Metropolitan News-Enterprise


Monday, March 11, 2024


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Court of Appeal:

Convictions of ‘Crooked’ Disbarred Lawyer Layfield Upheld

Ninth Circuit Rejects Contention That Government Violated Speedy Trial Act


By a MetNews Staff Writer


Essex County Department of Corrections

Disbarred lawyer Philip Layfield is seen in a booking photograph taken in New Jersey where he was apprehended at an airport where he planned to board a flight to Costa Rica. The Ninth U.S. Circuit Court of Appeals on Thursday affirmed his conviction on multiple counts in connection with stealing client funds and tax evasion.


Disbarred lawyer Philip Layfield, who cheated numerous clients by stealing a total of $5,552,756 from settlement funds and who cheated on his income tax, has failed in an effort to persuade the Ninth U.S. Circuit Court of Appeals that his convictions should be overturned.

Judge John B. Owens, writing for a three-judge panel, described Layfield as “a crooked plaintiff’s lawyer and certified public accountant with operations in Los Angeles and elsewhere.”

Owens rejected Layfield’s contention that the government committed a Speedy Trial Act violation by virtue of a 21-day delay in transporting him from New Jersey, where he was arrested, to the Central District of California (“CDCA”), where a charge was pending against him for mail fraud. The 21-day period commenced, as Layfield reckons it, on May 2, 2018, when a magistrate judge of the U.S. District Court for the District of New Jersey denied bail and ordered his removal to Los Angeles, and it ended, he contends, on May 23 when he made his first appearance in CDCA.

70-Day Provision

The ex-lawyer argues that taking into account the three-week delay in transporting him, he was not brought to trial within 70 days, as required by law. In particular, he relied upon 18 U.S.C. §3161(c)(1), a portion of the Speedy Trial Act, which provides:

“In any case in which a plea of not guilty is entered, the trial of a defendant charged in an information or indictment with the commission of an offense shall commence within seventy days from the filing date (and making public) of the information or indictment, or from the date the defendant has appeared before a judicial officer of the court in which such charge is pending, whichever date last occurs.”

Owens responded:

“Under the clear language of § 3161(c)(1), only two events could trigger Layfield’s seventy-day speedy trial clock: (1) the March 9, 2018 public filing of the indictment or (2) his March 23, 2018 first appearance before a judge in the CDCA. And because his CDCA appearance was the latter date, it triggered the seventy-day clock. This plain reading of § 3161(c)(1) dictates that the twenty-one-day delay between his detention in New Jersey and his first appearance in the CDCA was immaterial to the Speedy Trial Act analysis.”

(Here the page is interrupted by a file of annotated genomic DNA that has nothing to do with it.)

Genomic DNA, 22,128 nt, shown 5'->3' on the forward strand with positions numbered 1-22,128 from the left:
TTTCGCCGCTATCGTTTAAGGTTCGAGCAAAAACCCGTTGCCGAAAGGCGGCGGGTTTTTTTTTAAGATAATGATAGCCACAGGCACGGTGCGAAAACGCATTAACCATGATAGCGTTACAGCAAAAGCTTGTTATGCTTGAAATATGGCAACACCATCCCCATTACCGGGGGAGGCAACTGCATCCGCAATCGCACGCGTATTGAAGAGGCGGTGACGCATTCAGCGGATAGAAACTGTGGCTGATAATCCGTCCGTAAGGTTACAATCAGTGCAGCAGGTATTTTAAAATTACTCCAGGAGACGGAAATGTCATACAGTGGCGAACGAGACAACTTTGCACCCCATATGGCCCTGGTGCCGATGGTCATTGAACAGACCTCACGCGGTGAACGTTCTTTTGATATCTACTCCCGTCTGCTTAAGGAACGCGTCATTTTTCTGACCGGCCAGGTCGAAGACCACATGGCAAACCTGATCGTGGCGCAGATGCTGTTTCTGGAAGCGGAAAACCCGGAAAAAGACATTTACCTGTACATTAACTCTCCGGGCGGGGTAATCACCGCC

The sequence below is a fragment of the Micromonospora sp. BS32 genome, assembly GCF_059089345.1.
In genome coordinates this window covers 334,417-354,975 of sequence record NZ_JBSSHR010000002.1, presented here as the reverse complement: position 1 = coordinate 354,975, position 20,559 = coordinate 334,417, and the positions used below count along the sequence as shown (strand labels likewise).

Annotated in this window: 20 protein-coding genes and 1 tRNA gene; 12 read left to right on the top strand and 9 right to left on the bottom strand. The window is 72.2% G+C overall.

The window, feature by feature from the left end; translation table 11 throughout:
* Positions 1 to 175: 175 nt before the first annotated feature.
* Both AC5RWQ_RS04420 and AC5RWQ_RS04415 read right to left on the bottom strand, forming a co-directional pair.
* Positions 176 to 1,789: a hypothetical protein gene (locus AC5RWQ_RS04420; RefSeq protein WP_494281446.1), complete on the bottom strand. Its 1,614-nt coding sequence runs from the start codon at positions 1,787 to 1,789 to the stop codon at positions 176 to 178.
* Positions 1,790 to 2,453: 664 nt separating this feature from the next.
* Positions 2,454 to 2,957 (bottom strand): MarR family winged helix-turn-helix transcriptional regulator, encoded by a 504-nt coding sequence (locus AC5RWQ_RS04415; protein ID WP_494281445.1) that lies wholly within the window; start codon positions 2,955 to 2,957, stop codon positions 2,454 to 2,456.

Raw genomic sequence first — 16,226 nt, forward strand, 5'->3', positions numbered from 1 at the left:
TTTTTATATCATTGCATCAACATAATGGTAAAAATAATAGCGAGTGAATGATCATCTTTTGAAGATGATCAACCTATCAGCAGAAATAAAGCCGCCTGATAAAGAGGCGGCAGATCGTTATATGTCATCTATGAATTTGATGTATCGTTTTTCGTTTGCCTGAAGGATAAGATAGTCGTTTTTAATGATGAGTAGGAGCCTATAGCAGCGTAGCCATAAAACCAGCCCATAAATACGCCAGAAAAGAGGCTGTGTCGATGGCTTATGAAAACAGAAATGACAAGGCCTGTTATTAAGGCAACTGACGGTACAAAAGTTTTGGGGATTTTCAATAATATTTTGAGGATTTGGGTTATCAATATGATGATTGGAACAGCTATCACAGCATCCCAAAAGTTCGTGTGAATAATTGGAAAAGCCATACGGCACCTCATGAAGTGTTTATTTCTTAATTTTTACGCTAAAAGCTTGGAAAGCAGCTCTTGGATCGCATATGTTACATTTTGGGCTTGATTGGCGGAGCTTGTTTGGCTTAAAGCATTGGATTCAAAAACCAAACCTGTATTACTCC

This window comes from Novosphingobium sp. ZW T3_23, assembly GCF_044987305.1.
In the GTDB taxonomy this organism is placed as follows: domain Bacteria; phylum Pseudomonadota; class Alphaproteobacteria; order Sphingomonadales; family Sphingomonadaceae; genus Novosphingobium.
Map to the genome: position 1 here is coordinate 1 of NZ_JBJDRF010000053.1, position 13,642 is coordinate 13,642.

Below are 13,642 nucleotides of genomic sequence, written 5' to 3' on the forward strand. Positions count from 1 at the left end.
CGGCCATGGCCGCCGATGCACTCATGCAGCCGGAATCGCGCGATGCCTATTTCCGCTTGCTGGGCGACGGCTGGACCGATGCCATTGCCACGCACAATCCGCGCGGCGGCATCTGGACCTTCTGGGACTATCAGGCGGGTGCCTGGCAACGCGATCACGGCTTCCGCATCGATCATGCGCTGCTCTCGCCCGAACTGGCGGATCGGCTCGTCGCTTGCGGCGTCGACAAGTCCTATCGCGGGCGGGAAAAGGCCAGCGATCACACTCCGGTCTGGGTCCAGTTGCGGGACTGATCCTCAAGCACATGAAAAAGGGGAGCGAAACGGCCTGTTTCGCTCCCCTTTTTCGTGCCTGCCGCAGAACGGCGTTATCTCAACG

Unreasonableness Presumed

Layfield also pointed to §3161(h)(1)(F), which says that that, in calculating the 70 days, a “delay resulting from transportation of any defendant from another excess of ten days...shall be presumed to be unreasonable.”

The Ninth Circuit judge responded that §3161(h)(1)(F) “readily applies when a prisoner, after § 3161(c)(1) is triggered, is transferred between districts for separate trial proceedings,” explaining:

“For example, the defendant may be subject to detainers lodged by other districts where charges are also pending against them. The first ten days of that travel are deemed reasonable. Days exceeding those ten are not.”

The 2007 case of United States v. Thompson from the U.S. District Court for the Middle District of Florida was cited by Layfield in support of his reading of the subsection. Owens wrote:  “The judge in that case, apparently frustrated that the government made no effort to explain a three-month delay in transporting the defendant, ruled that the speedy trial clock began with the order of removal….The court neither cited nor distinguished any authority but reasoned that ‘[t]o hold otherwise would render the relevant tolling provision, § 3161(h)(1)([F]), largely useless in situations such as this one, where the Order of Removal...was either ignored or forgotten about.’… Thompson holds limited, if any, value: no court has ever relied on it, and, by contrast, Layfield’s order of removal was not ignored.” The panel disposed of other contentions in a memorandum opinion.

One argument Layfield put forth was that nine of the 19 counts of wire fraud of which he was convicted must be reversed because what he did was deposit settlement funds in his firm’s trust account which was required under California law. The panel responded:

“The wires into the trust account were the result of the services that Layfield had falsely represented he would perform in accordance with his fiduciary duty to protect and hold their funds in trust. In other words, Layfield’s fraudulent representations led to the firm’s services to clients which in turn led to the receipt of settlement funds that were then deposited into the trust account.”

Other challenges were also rejected.

Layfield, also known as Philip Samuel Pesin, was disbarred on Oct. 27, 2018, convicted by a jury on Aug. 26, 2021 on multiple counts, and was sentenced on Feb. 17, 2022, by District Court Judge Michael W. Fitzgerald to 12 years in prison.


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